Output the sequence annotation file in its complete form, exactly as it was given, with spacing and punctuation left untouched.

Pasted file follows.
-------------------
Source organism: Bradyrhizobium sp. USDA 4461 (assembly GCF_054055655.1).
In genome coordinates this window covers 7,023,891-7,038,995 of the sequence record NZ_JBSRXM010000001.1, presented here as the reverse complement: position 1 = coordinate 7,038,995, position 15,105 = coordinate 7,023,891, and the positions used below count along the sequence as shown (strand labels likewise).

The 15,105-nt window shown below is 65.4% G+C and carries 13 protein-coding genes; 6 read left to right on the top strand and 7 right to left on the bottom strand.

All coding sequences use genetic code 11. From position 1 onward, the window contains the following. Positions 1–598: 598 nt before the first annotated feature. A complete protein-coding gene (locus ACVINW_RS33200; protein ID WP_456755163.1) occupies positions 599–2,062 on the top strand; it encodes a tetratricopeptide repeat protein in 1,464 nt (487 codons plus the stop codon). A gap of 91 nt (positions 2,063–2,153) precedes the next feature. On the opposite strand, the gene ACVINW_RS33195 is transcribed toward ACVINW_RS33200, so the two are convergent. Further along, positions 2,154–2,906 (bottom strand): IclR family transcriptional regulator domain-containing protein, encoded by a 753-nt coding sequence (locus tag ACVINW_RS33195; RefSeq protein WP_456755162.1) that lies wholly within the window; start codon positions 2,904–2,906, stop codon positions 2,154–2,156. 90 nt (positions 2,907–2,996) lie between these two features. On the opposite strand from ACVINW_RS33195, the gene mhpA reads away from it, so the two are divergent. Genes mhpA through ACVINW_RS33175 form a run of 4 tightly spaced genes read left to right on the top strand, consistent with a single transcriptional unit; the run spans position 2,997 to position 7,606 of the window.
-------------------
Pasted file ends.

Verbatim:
Source organism: Bradyrhizobium sp. USDA 4461 (assembly GCF_054055655.1).
In genome coordinates this window covers 7,023,891-7,038,995 of the sequence record NZ_JBSRXM010000001.1, presented here as the reverse complement: position 1 = coordinate 7,038,995, position 15,105 = coordinate 7,023,891, and the positions used below count along the sequence as shown (strand labels likewise).

The 15,105-nt window shown below is 65.4% G+C and carries 13 protein-coding genes; 6 read left to right on the top strand and 7 right to left on the bottom strand.

All coding sequences use genetic code 11. From position 1 onward, the window contains the following. Positions 1–598: 598 nt before the first annotated feature. A complete protein-coding gene (locus ACVINW_RS33200; protein ID WP_456755163.1) occupies positions 599–2,062 on the top strand; it encodes a tetratricopeptide repeat protein in 1,464 nt (487 codons plus the stop codon). A gap of 91 nt (positions 2,063–2,153) precedes the next feature. On the opposite strand, the gene ACVINW_RS33195 is transcribed toward ACVINW_RS33200, so the two are convergent. Further along, positions 2,154–2,906 (bottom strand): IclR family transcriptional regulator domain-containing protein, encoded by a 753-nt coding sequence (locus tag ACVINW_RS33195; RefSeq protein WP_456755162.1) that lies wholly within the window; start codon positions 2,904–2,906, stop codon positions 2,154–2,156. 90 nt (positions 2,907–2,996) lie between these two features. On the opposite strand from ACVINW_RS33195, the gene mhpA reads away from it, so the two are divergent. Genes mhpA through ACVINW_RS33175 form a run of 4 tightly spaced genes read left to right on the top strand, consistent with a single transcriptional unit; the run spans position 2,997 to position 7,606 of the window.